Deviant Art was the first art based sharing site I ever joined and I’ve always kept my account up there. It’s a freebie account. Getting your images into the site can be a bit of a pain. You need to upload them to what DA calls a “Sta.sh” which starts out for free at 2Gb. From your Sta.sh, you can then upload your image to Deviant Art (seems an unnecessary 2-step process to be honest) or you can choose to share directly from there. I guess this comes across as some sort of “backup” system for your photos, but that’s not what I want from online image hosting. Getting a photo into a forum post is also a bit of a pain. You need to right click and copy the image url then paste it into your forum. I guess I forget that I did it like that in the “olden days”.
Once your image is up on DA, you’re good to go. However the main aspect of DA that is another slight issue, is that it’s not really a photo sharing site. It’s an art based one, so there are lots of paintings, animations, drawings and even poetry and literature. This is good if you enjoy all art forms, but not so fgood if you’re just into your photography.
I’m not sure if it’s just me, but I noticed a LOT of Cosplay/Manga stuff in there which is great if you like that sort of stuff. The social aspect seems to be very much about “commenting to get comments” which is prevalent in all of the photo sharing sites. If you want true serious critique, you probably need to try a site like photoSIG which is a bit more serious. Either that, or a camera club, or online specialist forum. Finding groups you like and submitting your images seems very clicky, but relatively easy to find. I’m sure with a decent amount of effort, it would be possible to get involved in the community.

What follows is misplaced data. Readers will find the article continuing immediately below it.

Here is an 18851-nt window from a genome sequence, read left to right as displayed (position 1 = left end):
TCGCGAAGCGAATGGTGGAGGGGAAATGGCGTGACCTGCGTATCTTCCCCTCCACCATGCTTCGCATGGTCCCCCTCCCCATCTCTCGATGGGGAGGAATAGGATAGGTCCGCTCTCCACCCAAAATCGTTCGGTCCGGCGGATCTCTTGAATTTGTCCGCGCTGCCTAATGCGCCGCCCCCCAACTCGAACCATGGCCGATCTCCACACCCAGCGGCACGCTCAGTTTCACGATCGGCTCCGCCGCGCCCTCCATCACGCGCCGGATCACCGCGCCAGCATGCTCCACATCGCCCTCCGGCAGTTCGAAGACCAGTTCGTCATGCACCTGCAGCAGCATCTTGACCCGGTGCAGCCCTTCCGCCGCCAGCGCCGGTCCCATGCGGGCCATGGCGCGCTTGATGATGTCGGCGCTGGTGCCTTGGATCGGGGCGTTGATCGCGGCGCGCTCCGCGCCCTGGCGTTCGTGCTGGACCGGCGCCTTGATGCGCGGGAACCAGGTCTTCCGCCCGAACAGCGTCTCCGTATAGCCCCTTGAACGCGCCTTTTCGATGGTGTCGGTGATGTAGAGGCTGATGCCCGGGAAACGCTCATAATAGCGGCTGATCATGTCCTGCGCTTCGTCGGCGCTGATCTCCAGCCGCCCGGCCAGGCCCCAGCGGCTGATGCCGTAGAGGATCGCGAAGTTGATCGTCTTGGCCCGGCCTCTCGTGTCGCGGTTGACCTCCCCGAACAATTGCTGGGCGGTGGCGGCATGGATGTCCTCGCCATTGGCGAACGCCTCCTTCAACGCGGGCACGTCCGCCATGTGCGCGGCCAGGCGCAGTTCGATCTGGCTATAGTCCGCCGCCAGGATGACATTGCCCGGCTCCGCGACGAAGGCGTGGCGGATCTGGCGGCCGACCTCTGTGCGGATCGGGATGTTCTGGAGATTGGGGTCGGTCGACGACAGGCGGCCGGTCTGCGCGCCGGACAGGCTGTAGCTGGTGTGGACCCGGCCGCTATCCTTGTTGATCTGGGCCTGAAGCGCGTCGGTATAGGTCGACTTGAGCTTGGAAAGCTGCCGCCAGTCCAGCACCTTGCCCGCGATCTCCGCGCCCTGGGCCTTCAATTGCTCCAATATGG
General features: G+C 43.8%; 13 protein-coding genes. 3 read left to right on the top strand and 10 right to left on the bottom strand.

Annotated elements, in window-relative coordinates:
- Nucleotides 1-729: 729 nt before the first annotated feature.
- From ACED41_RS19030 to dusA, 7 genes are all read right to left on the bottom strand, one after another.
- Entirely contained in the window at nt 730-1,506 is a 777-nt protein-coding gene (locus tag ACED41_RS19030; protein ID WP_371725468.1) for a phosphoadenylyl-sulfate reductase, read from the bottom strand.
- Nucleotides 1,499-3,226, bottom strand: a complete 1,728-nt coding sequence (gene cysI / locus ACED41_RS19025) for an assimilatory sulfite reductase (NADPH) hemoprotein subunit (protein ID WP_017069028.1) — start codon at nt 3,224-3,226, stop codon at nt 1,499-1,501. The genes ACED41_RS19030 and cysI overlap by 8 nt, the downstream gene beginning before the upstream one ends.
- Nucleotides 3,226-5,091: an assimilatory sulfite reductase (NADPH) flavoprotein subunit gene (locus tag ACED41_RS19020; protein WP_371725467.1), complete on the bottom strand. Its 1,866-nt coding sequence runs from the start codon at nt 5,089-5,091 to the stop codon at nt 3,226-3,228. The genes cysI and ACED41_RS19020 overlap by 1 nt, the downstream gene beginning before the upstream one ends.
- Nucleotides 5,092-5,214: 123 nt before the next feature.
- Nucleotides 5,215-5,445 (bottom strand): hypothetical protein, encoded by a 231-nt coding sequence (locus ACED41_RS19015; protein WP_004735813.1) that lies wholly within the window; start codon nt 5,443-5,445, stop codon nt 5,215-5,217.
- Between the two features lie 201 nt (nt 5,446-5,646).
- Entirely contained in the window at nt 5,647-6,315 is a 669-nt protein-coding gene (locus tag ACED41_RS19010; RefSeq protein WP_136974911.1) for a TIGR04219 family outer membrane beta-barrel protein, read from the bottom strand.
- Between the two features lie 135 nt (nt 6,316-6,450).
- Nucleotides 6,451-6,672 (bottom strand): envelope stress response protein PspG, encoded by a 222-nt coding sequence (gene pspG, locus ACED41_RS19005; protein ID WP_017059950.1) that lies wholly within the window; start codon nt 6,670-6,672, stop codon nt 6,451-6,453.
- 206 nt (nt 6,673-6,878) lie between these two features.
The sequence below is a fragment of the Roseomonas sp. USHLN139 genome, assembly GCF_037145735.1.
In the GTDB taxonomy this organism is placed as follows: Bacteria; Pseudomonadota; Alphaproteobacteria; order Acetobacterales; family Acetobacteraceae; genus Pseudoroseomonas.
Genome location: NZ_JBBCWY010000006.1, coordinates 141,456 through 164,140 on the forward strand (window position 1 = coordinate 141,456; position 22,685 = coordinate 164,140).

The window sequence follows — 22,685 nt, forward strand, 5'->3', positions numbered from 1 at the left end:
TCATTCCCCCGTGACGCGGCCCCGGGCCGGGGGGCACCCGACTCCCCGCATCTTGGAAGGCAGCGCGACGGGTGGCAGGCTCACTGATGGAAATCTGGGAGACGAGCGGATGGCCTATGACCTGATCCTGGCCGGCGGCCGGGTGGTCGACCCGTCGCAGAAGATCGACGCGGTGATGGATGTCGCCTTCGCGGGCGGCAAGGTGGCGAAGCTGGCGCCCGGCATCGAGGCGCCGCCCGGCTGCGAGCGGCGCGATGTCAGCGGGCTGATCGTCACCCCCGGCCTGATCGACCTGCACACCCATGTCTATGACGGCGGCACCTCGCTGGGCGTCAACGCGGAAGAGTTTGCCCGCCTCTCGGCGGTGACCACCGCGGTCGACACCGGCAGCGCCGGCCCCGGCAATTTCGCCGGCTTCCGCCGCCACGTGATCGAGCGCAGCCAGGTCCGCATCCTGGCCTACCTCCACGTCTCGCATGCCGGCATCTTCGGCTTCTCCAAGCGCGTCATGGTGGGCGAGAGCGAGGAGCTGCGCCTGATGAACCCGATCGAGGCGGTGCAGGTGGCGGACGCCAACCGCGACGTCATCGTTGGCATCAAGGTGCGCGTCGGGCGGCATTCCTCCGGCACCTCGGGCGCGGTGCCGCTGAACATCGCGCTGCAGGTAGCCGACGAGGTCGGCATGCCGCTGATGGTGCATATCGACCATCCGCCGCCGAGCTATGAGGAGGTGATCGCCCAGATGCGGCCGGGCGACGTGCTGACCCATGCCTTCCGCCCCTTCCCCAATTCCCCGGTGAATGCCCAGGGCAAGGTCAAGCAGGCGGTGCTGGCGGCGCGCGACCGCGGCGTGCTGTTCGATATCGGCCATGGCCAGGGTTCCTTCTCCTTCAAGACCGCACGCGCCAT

Upgrading to Premium Membership isn’t that expensive, and removed ads which I could see as being a real benefit as I find the ads quite intrusive. Your Sta.sh is also upped to 10Gb. There are quite a few features around selling your images, and some alleged customisation options as well as stats. For me though, upgrading would be getting me a no-ad experience and some customisation of my “home page”. When I upload my images to a website they are at poor print quality (but great web quality). A 1200×400 pixel image is about 200k. It would take a lot of 200k images to fill up 2Gb. About 10,000 by my estimation!
Overall, I find the DA interface to be a bit dated. It’s got great things like Journals and Favourites as well as the ability to group your images into Galleries. All the sharing buttons are there for Facefriends, Twitter and Pinterest so the capability is there, it’s just a little hard to find.